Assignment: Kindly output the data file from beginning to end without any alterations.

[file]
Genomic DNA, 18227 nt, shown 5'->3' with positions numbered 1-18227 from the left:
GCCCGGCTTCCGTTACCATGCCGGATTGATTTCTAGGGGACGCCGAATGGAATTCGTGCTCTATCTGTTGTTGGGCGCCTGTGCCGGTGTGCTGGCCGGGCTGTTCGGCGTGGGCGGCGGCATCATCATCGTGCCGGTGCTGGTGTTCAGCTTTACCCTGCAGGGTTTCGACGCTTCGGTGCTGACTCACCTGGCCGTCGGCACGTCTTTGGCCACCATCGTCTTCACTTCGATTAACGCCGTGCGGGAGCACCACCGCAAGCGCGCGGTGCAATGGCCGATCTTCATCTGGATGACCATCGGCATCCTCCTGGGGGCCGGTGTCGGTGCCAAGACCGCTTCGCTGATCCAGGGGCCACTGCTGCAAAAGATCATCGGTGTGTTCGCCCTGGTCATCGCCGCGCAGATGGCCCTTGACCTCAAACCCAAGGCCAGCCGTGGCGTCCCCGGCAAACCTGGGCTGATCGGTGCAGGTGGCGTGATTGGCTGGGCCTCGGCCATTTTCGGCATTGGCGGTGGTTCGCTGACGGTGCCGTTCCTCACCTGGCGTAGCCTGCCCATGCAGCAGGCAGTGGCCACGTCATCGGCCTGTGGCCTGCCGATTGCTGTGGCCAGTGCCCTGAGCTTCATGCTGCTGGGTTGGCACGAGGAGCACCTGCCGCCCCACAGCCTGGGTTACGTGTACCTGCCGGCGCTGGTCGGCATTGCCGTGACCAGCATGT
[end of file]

Genomic DNA, 18227 nt, shown 5'->3' with positions numbered 1-18227 from the left:
GCCCGGCTTCCGTTACCATGCCGGATTGATTTCTAGGGGACGCCGAATGGAATTCGTGCTCTATCTGTTGTTGGGCGCCTGTGCCGGTGTGCTGGCCGGGCTGTTCGGCGTGGGCGGCGGCATCATCATCGTGCCGGTGCTGGTGTTCAGCTTTACCCTGCAGGGTTTCGACGCTTCGGTGCTGACTCACCTGGCCGTCGGCACGTCTTTGGCCACCATCGTCTTCACTTCGATTAACGCCGTGCGGGAGCACCACCGCAAGCGCGCGGTGCAATGGCCGATCTTCATCTGGATGACCATCGGCATCCTCCTGGGGGCCGGTGTCGGTGCCAAGACCGCTTCGCTGATCCAGGGGCCACTGCTGCAAAAGATCATCGGTGTGTTCGCCCTGGTCATCGCCGCGCAGATGGCCCTTGACCTCAAACCCAAGGCCAGCCGTGGCGTCCCCGGCAAACCTGGGCTGATCGGTGCAGGTGGCGTGATTGGCTGGGCCTCGGCCATTTTCGGCATTGGCGGTGGTTCGCTGACGGTGCCGTTCCTCACCTGGCGTAGCCTGCCCATGCAGCAGGCAGTGGCCACGTCATCGGCCTGTGGCCTGCCGATTGCTGTGGCCAGTGCCCTGAGCTTCATGCTGCTGGGTTGGCACGAGGAGCACCTGCCGCCCCACAGCCTGGGTTACGTGTACCTGCCGGCGCTGGTCGGCATTGCCGTGACCAGCATGT